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Semiconductor recycling plant case study of GaAs photovoltaic manufacturing - case study

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Gallium arsenide (GaAs) is a semiconductor material that is used in a wide variety of applications ranging from circuits to solar cells. GaAs is most useful for solar cell applications in a thin film form, which can be obtained in several ways.

Thin films of GaAs can be produced using both bulk and epitaxial growth.

Bulk Growth

There are two common ways to produce GaAs using bulk growth, Liquid-Encapsulated Czochralski (LEC) growth, and Vertical Gradient Freeze (VGF) technology.

LEC growth is accomplished by melting high-purity arsenic and gallium in a high temperature vessel, and slowly cooling to produce a single crystal. The GaAs crystal produced using this method however has some impurities such as significant levels of carbon, and numerous dislocations. These impurities cause the semiconductor to be unusable for some applications.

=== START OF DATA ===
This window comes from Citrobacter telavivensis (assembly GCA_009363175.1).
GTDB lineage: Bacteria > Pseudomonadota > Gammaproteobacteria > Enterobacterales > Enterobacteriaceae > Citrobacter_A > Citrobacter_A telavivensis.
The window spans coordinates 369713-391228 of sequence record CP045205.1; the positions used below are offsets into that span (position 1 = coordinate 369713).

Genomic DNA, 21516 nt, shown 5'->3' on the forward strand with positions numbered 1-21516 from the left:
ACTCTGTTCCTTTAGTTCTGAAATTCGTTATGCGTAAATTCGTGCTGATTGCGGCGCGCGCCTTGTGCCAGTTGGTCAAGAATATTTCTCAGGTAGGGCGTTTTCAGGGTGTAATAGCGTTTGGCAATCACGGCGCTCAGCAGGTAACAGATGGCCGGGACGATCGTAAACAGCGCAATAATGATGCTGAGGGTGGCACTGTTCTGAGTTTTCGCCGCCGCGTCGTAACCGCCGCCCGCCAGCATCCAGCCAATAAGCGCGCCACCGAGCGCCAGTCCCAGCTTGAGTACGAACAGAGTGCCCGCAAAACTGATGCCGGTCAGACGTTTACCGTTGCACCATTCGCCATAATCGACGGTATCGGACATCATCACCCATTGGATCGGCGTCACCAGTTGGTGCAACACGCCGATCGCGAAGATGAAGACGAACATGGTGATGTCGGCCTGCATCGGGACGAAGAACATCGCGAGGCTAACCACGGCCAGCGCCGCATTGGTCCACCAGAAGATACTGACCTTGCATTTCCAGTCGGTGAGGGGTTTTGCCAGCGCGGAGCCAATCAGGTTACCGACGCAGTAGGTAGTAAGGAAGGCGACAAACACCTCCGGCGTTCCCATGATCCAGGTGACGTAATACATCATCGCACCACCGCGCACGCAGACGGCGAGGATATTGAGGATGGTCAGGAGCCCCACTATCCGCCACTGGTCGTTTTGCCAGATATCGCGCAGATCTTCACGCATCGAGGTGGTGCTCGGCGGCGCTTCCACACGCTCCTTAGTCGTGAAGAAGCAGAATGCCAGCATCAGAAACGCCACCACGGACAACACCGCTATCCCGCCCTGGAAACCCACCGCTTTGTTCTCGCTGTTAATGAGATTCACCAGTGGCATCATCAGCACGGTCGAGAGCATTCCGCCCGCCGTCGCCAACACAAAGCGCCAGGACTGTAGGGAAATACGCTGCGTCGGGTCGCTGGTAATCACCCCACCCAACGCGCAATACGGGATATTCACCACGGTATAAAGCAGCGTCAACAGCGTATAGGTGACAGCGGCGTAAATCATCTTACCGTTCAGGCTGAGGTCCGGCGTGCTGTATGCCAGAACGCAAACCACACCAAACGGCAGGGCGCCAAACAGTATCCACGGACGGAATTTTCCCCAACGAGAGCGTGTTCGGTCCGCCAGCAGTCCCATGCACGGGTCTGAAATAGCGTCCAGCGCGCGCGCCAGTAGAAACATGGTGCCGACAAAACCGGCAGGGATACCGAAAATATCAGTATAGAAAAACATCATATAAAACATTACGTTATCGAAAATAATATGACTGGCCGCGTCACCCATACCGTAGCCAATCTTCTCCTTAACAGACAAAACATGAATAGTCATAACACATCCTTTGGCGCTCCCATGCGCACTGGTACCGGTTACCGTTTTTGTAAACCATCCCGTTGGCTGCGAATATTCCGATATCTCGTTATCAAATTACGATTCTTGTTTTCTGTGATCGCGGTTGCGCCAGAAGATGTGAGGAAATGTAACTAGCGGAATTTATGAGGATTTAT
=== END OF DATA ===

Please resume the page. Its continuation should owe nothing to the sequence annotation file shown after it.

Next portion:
VGF technology works by placing high purity arsenic and gallium in an enclosed quartz ampoule with a crystal of GaAs. The arsenic and gallium are melted, and then brought into contact with the GaAs crystal. When cooled slowly, a single crystal of GaAs is formed.

The most common ways of producing GaAs films are Vapour Phase Epitaxy (VPE), Metalorganic Chemical Vapour Deposition (MOCVD), and Molecular Beam Epitaxy (MBE).


Asi.png This page was part of a project for MY3701 -- an MTU class on semiconductors.

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